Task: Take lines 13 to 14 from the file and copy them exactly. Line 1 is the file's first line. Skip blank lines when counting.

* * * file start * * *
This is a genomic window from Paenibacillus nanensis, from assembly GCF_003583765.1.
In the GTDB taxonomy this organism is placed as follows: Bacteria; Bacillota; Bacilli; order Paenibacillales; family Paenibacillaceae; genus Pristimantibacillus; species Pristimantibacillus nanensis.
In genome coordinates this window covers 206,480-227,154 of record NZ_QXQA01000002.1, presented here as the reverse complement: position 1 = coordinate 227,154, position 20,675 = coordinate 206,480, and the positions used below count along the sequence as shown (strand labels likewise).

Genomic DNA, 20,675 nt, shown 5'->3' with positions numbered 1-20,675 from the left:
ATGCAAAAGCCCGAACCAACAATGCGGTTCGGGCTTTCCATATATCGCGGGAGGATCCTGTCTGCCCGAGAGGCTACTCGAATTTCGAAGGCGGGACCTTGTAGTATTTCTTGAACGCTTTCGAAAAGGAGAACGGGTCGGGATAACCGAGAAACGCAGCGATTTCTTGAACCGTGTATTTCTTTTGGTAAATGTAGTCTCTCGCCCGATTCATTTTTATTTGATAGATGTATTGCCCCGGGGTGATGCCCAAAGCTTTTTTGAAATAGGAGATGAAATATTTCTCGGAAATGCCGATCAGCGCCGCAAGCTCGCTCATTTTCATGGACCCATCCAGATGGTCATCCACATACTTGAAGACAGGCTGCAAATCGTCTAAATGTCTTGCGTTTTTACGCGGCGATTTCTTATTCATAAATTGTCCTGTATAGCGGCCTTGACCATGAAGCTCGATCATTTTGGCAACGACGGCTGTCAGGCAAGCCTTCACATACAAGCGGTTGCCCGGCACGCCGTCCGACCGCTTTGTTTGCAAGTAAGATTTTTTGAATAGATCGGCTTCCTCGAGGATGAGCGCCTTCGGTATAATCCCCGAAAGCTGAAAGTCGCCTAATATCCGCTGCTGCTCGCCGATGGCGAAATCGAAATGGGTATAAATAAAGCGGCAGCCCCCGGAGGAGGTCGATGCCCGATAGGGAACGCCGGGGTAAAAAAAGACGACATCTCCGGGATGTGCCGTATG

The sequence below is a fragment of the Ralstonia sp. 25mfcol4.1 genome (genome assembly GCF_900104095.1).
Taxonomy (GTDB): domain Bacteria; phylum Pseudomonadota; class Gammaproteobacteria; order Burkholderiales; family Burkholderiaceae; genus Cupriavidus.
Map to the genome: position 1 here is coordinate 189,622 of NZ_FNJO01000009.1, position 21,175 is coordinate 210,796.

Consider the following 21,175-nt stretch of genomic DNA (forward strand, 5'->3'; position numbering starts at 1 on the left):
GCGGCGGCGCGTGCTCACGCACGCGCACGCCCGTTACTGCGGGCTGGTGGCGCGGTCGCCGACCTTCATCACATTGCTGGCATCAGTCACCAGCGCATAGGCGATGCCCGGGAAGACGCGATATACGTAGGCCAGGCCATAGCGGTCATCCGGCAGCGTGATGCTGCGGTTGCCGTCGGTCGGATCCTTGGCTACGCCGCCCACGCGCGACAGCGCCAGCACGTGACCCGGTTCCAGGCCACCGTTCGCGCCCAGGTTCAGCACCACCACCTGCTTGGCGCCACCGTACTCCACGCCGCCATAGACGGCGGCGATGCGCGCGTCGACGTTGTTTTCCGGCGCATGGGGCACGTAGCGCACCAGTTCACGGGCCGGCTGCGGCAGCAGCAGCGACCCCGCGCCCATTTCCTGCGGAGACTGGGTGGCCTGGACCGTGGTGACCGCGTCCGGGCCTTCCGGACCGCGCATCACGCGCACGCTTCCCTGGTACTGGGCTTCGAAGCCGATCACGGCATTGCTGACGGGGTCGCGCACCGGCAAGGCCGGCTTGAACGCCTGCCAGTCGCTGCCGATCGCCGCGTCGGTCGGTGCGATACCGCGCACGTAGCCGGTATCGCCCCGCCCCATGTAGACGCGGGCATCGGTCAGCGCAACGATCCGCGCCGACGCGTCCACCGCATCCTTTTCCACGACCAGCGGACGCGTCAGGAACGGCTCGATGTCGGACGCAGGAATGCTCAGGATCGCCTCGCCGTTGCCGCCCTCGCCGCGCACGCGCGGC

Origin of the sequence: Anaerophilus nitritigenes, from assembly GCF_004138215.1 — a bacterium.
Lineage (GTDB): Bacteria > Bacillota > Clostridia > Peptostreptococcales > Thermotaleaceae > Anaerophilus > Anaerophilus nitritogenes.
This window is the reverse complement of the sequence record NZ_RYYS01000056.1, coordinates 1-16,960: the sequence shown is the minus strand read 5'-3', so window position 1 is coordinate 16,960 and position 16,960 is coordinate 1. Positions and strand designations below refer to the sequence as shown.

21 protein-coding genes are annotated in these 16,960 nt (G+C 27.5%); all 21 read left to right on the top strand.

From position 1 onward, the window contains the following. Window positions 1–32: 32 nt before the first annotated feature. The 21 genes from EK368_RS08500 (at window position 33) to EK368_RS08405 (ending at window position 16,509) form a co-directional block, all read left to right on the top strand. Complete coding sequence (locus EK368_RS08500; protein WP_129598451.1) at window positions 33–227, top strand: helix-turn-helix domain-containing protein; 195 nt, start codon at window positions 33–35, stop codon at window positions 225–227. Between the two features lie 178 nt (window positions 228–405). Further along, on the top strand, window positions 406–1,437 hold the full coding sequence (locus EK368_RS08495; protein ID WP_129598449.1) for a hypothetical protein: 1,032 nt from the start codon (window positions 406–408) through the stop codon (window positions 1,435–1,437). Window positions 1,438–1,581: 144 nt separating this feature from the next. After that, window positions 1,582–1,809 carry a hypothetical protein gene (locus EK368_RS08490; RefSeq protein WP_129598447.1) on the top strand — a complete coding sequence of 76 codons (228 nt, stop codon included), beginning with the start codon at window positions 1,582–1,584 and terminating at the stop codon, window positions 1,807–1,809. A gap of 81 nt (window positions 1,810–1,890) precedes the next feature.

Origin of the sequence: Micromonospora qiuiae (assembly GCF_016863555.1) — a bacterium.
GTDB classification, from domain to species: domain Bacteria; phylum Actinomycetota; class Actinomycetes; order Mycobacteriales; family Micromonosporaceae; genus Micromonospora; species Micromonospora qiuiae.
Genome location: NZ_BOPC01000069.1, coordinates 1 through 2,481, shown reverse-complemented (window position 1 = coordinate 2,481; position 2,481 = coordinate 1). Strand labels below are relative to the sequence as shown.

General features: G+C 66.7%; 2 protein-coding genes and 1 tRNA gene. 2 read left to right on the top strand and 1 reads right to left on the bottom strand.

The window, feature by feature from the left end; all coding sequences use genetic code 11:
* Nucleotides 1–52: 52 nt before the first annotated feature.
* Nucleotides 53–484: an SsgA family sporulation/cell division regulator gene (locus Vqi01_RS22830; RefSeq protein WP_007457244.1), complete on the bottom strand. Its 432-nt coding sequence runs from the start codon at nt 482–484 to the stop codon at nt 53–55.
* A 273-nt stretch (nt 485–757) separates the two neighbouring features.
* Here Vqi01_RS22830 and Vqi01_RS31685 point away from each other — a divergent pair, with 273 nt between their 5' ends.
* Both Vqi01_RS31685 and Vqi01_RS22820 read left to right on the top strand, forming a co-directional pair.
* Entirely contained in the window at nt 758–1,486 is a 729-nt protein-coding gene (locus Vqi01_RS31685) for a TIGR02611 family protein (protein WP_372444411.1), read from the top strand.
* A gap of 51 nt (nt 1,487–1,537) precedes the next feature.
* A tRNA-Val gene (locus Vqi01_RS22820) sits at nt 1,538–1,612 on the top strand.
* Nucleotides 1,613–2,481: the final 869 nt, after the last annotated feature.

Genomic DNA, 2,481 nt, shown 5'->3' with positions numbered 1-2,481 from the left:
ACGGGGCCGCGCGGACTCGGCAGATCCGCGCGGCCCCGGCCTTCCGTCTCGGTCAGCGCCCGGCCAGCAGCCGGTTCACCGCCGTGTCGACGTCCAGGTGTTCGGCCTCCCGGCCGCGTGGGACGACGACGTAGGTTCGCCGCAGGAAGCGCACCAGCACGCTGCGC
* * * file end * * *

This window is the reverse complement of the sequence record NZ_RYYS01000056.1, coordinates 1-16,960: the sequence shown is the minus strand read 5'-3', so window position 1 is coordinate 16,960 and position 16,960 is coordinate 1. Positions and strand designations below refer to the sequence as shown.

21 protein-coding genes are annotated in these 16,960 nt (G+C 27.5%); all 21 read left to right on the top strand.